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    I don't eat meat so I couldn't do that to them. I understand what your saying in terms of breeding and wouldn't let them just have nest all the time, but I think if they could I would like a nest out of them. Do you have problems with your silkie Cockerels bring together?.
     
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  7. rebrascora

    rebrascora Crowing

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    If you are keeping multiple cockerels (ie males under s year old) with females, it is the females you should be concerned for. Young males are at the whim of their hormones and will harass the hens and pullets particularly, especially if you do not have a large free range flock and/or a dominant male that will keep them in line. This causes stress and stress leads to injury and illness. If you want to keep a number of cockerels, a bachelor pad or rooster flock is best. I appreciate that silkies are usually less aggressive or mobile than other breeds but can still make the hens/pullets lives a misery if there is more than one cockerel in a flock, especially if they are penned and not free range.
     
  8. JackBaker

    JackBaker Chirping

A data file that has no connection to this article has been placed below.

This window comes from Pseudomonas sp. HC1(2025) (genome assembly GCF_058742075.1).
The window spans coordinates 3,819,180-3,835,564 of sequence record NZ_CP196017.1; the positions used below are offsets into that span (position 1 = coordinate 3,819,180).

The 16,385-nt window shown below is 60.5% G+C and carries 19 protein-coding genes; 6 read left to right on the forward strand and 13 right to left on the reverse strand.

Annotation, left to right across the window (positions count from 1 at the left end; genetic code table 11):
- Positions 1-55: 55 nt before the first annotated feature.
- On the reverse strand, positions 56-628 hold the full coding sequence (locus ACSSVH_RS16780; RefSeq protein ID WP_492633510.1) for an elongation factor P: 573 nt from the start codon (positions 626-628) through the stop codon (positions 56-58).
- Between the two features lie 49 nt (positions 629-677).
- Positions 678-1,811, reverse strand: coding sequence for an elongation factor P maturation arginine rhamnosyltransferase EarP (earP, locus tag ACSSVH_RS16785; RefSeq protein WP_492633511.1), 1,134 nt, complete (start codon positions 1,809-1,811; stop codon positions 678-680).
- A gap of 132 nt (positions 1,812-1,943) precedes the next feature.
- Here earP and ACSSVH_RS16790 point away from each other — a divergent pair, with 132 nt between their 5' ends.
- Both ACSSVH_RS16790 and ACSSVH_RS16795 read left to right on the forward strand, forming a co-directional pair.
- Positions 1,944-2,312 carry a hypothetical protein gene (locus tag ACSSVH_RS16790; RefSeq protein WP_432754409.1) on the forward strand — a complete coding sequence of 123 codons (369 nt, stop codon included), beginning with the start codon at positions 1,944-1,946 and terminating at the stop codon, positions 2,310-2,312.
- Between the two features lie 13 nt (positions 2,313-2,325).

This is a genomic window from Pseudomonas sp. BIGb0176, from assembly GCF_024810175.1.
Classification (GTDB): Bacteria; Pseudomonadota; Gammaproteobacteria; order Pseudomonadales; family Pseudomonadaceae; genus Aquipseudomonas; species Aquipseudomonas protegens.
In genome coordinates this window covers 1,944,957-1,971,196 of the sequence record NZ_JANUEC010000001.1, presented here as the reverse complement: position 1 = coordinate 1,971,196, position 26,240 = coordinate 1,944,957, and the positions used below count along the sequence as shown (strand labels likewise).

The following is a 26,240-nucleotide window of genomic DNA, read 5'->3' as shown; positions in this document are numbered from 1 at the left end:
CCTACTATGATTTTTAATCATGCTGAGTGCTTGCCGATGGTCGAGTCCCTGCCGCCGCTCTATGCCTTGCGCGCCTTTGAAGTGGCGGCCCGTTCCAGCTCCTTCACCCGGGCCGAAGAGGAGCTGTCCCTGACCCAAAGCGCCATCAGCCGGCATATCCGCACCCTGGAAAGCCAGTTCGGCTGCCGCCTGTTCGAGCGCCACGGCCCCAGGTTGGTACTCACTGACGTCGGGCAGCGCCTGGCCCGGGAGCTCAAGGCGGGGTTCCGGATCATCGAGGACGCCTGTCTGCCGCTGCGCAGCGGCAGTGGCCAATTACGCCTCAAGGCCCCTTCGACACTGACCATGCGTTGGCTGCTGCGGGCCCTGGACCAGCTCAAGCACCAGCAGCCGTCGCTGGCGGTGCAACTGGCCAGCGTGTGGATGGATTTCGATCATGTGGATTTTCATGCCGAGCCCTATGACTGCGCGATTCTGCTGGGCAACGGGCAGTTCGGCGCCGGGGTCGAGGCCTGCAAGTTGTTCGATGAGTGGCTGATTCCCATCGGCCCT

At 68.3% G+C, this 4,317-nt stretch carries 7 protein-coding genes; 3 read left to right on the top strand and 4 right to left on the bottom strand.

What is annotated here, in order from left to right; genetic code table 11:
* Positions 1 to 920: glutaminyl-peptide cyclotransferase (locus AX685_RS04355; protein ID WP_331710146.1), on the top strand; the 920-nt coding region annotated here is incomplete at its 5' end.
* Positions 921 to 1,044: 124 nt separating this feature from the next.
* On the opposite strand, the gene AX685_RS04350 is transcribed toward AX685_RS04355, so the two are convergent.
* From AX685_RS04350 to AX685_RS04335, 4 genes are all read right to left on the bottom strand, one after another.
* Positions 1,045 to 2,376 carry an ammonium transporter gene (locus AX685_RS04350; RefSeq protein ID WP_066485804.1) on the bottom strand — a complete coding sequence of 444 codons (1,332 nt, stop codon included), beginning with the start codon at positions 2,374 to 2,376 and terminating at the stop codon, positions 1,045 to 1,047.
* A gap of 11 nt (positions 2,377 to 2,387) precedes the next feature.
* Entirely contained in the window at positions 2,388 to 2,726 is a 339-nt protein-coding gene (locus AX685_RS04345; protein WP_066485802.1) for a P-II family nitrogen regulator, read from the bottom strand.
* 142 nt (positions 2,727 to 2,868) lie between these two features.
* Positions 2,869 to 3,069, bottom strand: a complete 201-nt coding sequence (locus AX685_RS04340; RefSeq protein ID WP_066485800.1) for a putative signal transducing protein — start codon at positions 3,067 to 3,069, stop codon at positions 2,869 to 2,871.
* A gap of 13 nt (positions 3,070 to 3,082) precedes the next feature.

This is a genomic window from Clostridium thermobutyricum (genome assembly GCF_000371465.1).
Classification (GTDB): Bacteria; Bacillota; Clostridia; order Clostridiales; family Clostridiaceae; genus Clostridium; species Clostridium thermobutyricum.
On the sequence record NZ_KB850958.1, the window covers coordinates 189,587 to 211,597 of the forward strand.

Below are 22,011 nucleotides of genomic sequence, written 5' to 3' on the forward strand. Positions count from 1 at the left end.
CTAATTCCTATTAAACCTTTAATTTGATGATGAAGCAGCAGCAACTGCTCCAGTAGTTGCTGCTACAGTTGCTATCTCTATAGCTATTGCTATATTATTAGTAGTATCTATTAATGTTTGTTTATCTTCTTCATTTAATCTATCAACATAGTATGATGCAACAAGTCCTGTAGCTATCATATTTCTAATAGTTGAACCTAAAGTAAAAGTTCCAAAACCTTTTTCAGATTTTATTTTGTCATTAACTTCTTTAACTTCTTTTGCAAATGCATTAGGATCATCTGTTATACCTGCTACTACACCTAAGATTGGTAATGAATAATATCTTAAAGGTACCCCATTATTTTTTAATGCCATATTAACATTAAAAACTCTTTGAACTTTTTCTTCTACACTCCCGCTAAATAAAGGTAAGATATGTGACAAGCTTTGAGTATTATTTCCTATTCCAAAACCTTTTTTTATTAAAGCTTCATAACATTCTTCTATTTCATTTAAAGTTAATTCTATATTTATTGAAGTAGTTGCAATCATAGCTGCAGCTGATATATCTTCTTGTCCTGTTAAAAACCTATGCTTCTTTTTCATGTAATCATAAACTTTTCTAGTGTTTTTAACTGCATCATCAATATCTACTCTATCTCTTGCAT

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    Ok, thank you for the advice. I wouldn't want the hens to be brutalized to the point of balding and injury's. I didn't actually think of that. I shall have to look into it more. I could potentially always make a bachelor group for the males like you said.
     
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  9. rebrascora

    rebrascora Crowing

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    Most people with no experience of cockerels assume that with more than one, the males fighting is the only concern, when in fact the females are as much if not more at risk, so you are not alone in that. They also do not realise that there is a huge difference between an adolescent cockerel and a mature rooster. Understanding this and the dynamics of a flock is key when keeping more than one male bird.
    Good luck with your silkie boys.
     
  10. Chicksandme

    Chicksandme Chirping

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    About five months ago I decide to have a separate flock of Silkies and had my husband build a Silkie Coop because I love Silkies. I currently have 4 Cockerel and 10 Pullets, 2 cockerel are 5 month old and the other 2 is 4 month old and I'm to a point where I have to change the situation. My two 5 month old are harassing the girls too much and they started to attack me! It's too many boys in the hen house so I have to decide which ones I will keep and rest I need to re-home or put them with my free-range flock of 25 hens and sweet Rooster. I do have 5 chicks with 3 mama's rearing them so I'm not sure I want them their either. If you worry about the girls you need to have them separated from the girls for sure, that is from my experience. Good luck, I know it is hard to get rid of them because I want to keep them all, LOL!!